Total nouber of kings - 32 :: Period of reign - 506 years.
|S.No.||Name of the King||Years reigned||Kali Era||B.C.|
|1||Sindhuka or Sisuka or|
|2||Sri Krishna Satakarni||18||2292-2310||810-792|
|3||Sri Malla Satakarni||10||2310-2320||792-782|
|16||Puloma Satakarni or Puloma-I||36||2509-2545||593-557|
|In this king’s reign in 509 B.C. Sree Sankara was born.|
|.||In this king's reign in 477 B.C. Sri Sankara attained Nirvana|
|25||Goutami Putra Sri Satakarni||25||2669-2694||433-408|
|27||Siva Sri Satakarni||7||2726-2733||376-369|
|29||Yajna Sri Satakarni||19||2740-2759||362-343|
|30||Vijaya Sri Satakarni||6||2759-2765||343-337|
|31||Chandra Sri Satakarni||3||2765-2768||337-334|
|32||Puloma III (minor)||7||2768-2775||334-327|
The eighth of the dynasties that ruled over Magadha is the 'Aandhra Dynasty'. From the time of the king Aandhra who gave his name to the Aandhra country and the people, the Aandhra Kingdom was ruled by Aandhra kings seperately. The Known history of Aandhra kings dates from Kali 2269 or B.C. 833.
1. Simhaka Sri Satakarni or Srimukha, or Sindhuka, an Aandhra in the service of Susarma, the last prince of the Kanwa dynasty of the Emperors of Magadha, rose gradually to be minister of state and commander of the armed forces and enlisted an Aandhra army in the service of the Magadha king and finally, perhaps with the help of his Aandhra army, killed Susarma, the king, and usurping his place, became the ruler of the Magadha Empire, which extended at that time all over Bharat from the Himalayas to Cape Comerin.
He traced his origin to the pure Aandhra Dynasty of kings founded by Saatavahana at Deccan with Pratishstana as his capital. His family name is Balin (K.R.V.), Balika (B.P)or Balipuchchaka (Vi.P). He is said to have been employed as minister under the last two kings of the Kanva Dynasty, who appear to have been puppets in his hands. With the aid of the Aandhra forces in his service, he slew Susarman, the last king of the Kanva Dynasty and made himself master of the whole of the kingdom of Magadha not only by usurping the throne of the Kanvas, but also all that remained of the later Sungas who were ruling a small portion of the kingdom of Magadha simultaneously with the Kanvas with Vidisa as their capital.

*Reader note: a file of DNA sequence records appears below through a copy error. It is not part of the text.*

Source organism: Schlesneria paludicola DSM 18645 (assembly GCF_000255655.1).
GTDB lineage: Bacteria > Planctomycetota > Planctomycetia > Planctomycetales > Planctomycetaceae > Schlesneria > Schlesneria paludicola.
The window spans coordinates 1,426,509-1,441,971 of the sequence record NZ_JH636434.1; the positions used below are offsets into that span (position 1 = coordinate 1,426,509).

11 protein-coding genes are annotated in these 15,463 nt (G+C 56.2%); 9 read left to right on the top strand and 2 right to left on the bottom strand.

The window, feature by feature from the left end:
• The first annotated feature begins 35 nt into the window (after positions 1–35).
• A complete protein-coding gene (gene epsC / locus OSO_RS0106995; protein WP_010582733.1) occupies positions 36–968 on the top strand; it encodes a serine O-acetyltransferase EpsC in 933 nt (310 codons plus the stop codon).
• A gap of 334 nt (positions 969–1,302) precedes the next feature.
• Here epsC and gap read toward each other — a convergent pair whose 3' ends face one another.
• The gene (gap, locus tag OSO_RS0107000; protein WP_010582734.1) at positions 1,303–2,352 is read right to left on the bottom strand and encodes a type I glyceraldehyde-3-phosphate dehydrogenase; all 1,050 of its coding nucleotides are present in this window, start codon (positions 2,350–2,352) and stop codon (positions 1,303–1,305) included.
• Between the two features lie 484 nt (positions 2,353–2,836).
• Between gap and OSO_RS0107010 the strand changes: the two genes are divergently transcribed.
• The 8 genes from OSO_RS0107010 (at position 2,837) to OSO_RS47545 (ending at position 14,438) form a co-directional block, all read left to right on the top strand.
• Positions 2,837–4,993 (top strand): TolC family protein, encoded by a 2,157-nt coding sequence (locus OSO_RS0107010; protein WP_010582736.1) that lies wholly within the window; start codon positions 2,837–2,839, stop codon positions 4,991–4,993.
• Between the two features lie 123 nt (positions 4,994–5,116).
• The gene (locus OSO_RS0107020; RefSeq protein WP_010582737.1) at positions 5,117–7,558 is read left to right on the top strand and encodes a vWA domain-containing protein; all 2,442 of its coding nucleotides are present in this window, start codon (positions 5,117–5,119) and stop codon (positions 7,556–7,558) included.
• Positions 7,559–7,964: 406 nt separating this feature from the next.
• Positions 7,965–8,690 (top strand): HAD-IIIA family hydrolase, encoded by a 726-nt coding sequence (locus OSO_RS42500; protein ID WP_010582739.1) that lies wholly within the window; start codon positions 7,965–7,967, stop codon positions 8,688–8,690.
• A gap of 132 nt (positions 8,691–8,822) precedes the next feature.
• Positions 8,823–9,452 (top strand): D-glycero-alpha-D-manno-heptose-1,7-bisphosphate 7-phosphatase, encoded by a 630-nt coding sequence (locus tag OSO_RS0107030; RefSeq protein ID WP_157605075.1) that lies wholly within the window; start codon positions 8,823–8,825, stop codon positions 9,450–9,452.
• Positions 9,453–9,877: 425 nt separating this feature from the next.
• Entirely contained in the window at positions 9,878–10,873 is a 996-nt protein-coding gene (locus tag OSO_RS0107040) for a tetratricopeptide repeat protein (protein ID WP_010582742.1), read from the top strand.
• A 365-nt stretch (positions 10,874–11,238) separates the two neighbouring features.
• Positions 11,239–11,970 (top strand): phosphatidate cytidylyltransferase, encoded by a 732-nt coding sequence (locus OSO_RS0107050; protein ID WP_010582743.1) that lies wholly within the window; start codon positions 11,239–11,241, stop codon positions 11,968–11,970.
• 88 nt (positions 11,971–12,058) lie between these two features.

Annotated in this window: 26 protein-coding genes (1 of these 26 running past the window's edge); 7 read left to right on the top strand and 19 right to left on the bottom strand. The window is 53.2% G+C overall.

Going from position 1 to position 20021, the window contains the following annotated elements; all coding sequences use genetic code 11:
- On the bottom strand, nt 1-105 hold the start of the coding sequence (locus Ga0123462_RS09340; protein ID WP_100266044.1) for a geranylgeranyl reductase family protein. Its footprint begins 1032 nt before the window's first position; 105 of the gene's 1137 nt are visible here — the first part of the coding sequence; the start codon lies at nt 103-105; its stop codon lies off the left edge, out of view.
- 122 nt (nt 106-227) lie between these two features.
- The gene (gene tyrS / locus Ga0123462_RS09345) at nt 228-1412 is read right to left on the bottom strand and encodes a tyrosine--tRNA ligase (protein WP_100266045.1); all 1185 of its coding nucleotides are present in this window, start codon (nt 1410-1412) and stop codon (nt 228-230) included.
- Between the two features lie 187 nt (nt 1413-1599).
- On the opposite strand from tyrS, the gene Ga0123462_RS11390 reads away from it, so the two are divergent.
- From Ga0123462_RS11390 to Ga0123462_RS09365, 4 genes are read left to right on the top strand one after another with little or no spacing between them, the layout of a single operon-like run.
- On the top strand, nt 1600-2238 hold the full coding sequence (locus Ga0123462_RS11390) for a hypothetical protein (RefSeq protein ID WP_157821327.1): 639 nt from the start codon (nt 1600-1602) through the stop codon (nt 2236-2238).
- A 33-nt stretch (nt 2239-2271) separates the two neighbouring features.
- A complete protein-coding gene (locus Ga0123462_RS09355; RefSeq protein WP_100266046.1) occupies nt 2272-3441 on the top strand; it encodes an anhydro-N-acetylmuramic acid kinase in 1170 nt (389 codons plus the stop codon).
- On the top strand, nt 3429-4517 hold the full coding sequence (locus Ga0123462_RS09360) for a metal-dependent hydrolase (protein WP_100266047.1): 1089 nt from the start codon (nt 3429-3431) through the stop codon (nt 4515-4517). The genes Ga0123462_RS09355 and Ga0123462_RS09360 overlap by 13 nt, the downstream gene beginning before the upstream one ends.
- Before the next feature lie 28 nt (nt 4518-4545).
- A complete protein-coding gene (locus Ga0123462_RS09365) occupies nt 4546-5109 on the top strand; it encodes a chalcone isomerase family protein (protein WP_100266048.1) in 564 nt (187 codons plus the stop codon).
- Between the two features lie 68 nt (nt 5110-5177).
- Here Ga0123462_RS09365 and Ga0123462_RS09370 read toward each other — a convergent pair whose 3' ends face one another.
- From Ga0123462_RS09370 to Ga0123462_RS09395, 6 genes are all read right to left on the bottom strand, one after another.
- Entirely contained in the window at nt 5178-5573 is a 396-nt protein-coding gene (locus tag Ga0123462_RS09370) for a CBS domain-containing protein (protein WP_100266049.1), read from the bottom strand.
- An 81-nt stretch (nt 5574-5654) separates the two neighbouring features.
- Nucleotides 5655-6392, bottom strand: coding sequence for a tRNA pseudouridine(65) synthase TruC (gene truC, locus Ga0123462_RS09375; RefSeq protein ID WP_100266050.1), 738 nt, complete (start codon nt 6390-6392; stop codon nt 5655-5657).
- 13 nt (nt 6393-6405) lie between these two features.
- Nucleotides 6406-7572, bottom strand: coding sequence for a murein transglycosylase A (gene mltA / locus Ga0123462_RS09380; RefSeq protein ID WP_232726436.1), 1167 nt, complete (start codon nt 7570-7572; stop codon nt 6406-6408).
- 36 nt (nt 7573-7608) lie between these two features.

The Satavahanas (Aandhra Emperors) The Aandhra emperors that ruled over Magadha are described with the patronyms of Saatavahana and Saatakarna in our Puranas. The same titles are found in their inscriptions also. The Aandhra dynasty of, Magadha is known as the Aandhra Satavahana dynasty. Saata means a lion. Saatavahana therefore means one with the lion for his conveyance. The kings with the image of a Saatavahana as their emblem on their flag are Saatavahana kings. The Aandhras as a race show special, regard and love for the lion. A woman riding on the lion, ‘Simhastha’ is a popular deity in their religious literature and in the images of goddesses carved on the walls in their religious institutions.
In the Devi Bhagavata, goddess Katyayani is described as mounted on a lion while proceeding against the demons to destroy them. Everywhere in Aandhra on the walls of temples, the compound walls of private premises, by the side of the main gate of a building we find frequently the image of a lion. The Aandh· ras as the race be said to have imbibed, by admiration leading to imitation, the qualities of the lion among the animals such as strength, valour, grandeur and magnanimity. They show· an affinity to the lion in every way.